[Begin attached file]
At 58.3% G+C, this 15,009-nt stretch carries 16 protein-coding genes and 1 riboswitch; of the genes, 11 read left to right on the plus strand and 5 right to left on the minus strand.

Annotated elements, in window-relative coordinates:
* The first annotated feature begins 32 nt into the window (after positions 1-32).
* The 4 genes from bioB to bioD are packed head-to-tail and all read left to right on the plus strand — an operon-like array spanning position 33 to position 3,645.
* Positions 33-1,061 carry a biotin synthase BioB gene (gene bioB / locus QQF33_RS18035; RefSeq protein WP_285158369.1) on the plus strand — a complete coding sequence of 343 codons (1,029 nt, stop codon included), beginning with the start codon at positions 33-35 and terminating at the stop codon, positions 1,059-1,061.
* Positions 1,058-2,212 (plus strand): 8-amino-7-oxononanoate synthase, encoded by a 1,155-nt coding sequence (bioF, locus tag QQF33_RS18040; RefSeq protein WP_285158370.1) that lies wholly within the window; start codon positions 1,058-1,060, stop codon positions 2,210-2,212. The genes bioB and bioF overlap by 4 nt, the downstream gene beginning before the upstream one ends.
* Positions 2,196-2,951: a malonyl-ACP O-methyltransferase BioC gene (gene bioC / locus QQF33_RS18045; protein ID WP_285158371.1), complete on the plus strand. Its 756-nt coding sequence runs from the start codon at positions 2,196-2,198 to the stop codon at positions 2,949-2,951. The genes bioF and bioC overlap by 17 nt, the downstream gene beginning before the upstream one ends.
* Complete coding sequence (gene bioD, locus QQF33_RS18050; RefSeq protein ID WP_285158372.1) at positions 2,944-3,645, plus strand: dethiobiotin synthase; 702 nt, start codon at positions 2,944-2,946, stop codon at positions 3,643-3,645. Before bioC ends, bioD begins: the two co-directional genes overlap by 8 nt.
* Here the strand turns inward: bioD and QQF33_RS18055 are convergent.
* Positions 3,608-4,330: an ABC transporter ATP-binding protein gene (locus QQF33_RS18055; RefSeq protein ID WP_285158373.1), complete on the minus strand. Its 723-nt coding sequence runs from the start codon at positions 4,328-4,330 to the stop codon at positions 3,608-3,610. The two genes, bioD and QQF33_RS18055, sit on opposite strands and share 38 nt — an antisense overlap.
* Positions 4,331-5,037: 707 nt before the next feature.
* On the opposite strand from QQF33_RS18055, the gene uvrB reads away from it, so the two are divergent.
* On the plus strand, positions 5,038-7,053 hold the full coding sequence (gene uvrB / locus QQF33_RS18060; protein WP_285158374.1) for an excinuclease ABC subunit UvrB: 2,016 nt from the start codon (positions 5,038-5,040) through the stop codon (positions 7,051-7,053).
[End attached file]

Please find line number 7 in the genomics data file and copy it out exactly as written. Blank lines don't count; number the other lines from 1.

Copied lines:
* Positions 2,196-2,951: a malonyl-ACP O-methyltransferase BioC gene (gene bioC / locus QQF33_RS18045; protein ID WP_285158371.1), complete on the plus strand. Its 756-nt coding sequence runs from the start codon at positions 2,196-2,198 to the stop codon at positions 2,949-2,951. The genes bioF and bioC overlap by 17 nt, the downstream gene beginning before the upstream one ends.